Ed.D. Dissertations

Date of Award

Fall 11-26-2019

Document Type

Campus Access Dissertation

College

College of Education

Department

Education

Degree Name

Doctorate of Education, Ed.D.

Faculty Chair

Derrick Tennial, Ed.D.

Content Specialist

Jaques Singleton, Ed.D.

Content Reader

Dana Shelton, Ph.D.

Keywords

caring science, online RN-BSN programs, electronic correspondence, emojis, emoticons

Abstract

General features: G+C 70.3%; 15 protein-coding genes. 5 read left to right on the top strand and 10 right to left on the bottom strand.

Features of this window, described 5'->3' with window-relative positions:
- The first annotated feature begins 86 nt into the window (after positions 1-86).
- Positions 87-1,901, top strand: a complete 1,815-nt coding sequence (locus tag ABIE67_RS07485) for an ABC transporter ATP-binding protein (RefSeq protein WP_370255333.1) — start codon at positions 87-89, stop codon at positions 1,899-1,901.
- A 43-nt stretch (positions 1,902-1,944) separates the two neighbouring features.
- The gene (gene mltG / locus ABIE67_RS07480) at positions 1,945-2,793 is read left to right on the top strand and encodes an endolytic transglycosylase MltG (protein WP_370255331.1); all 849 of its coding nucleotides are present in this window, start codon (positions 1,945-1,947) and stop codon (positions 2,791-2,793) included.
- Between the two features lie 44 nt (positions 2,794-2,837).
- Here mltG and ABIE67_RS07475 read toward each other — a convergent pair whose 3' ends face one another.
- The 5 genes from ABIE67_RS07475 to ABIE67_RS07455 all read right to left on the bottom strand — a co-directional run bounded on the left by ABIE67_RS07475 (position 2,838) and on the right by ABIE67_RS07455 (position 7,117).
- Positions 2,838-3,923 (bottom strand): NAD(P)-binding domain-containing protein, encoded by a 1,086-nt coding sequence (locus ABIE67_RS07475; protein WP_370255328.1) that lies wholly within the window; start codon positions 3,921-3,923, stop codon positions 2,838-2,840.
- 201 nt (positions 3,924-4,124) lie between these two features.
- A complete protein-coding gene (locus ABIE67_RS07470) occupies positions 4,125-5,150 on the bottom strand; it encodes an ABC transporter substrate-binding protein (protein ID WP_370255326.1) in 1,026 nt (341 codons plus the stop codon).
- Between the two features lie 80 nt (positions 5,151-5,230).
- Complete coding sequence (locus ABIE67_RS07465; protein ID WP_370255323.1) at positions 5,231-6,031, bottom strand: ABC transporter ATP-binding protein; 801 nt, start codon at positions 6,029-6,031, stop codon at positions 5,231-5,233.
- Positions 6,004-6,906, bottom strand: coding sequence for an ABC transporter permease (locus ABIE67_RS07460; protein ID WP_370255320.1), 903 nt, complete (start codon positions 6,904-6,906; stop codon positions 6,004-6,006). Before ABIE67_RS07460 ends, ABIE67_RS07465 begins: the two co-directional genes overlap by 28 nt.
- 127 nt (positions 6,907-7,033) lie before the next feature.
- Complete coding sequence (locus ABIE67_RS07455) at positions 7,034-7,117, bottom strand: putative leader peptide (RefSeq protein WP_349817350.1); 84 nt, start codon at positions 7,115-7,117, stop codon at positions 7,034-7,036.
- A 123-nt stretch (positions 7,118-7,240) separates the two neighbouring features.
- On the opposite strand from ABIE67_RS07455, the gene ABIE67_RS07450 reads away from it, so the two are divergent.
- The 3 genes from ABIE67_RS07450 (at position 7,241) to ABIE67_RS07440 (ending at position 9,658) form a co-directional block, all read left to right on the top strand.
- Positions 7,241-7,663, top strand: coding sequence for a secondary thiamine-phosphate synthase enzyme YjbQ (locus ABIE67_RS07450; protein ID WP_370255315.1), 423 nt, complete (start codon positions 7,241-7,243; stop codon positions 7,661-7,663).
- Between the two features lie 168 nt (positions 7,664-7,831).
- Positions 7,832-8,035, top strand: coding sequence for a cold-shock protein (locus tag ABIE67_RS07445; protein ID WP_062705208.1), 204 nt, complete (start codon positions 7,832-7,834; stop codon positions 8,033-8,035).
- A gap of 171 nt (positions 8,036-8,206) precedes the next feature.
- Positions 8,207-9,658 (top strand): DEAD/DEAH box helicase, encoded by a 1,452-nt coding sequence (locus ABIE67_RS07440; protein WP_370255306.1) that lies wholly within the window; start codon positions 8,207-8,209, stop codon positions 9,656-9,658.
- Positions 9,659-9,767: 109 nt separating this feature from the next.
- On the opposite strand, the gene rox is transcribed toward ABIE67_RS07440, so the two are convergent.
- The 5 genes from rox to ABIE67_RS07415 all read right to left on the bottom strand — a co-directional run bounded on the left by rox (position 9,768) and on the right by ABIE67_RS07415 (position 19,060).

U.S. technological advances and the demand for more baccalaureate-prepared nurses have caused an increase in online Registered Nurse to Bachelor of Science in Nursing (RN-BSN) programs. However, these programs are facing a challenge relative to the electronic disconnect. To meet the demand for more baccalaureate-prepared nurses and to improve learning outcomes, online nursing faculty must learn to demonstrate a caring presence through electronic correspondence. The research question for this qualitative descriptive study is: How do online nursing students describe a caring presence from faculty in electronic correspondence in online RN-BSN programs? The study used a qualitative methodology with a qualitative descriptive study design. The primary sources of data were an electronic questionnaire, semistructured interviews, and focus group discussions. Four themes were uncovered that provided qualitative answers to the research question. The data reveal that faculty who provide individualized student support demonstrate a caring presence. Students experience care from faculty when the latter develop professional relationships through electronic correspondence. Students say they achieve greater course success when faculty are described as nurturing as opposed to unapproachable. Lastly, online RN-BSN students have differing opinions about emojis but share the perspective that online faculty must be consistent when replying to emails. The results are relevant to nursing educators and higher education administration for the improvement of communication practice, student retention, and academic success. This study has provided the first steps in establishing best practices in online RN-BSN programs’ faculty–student electronic correspondence.

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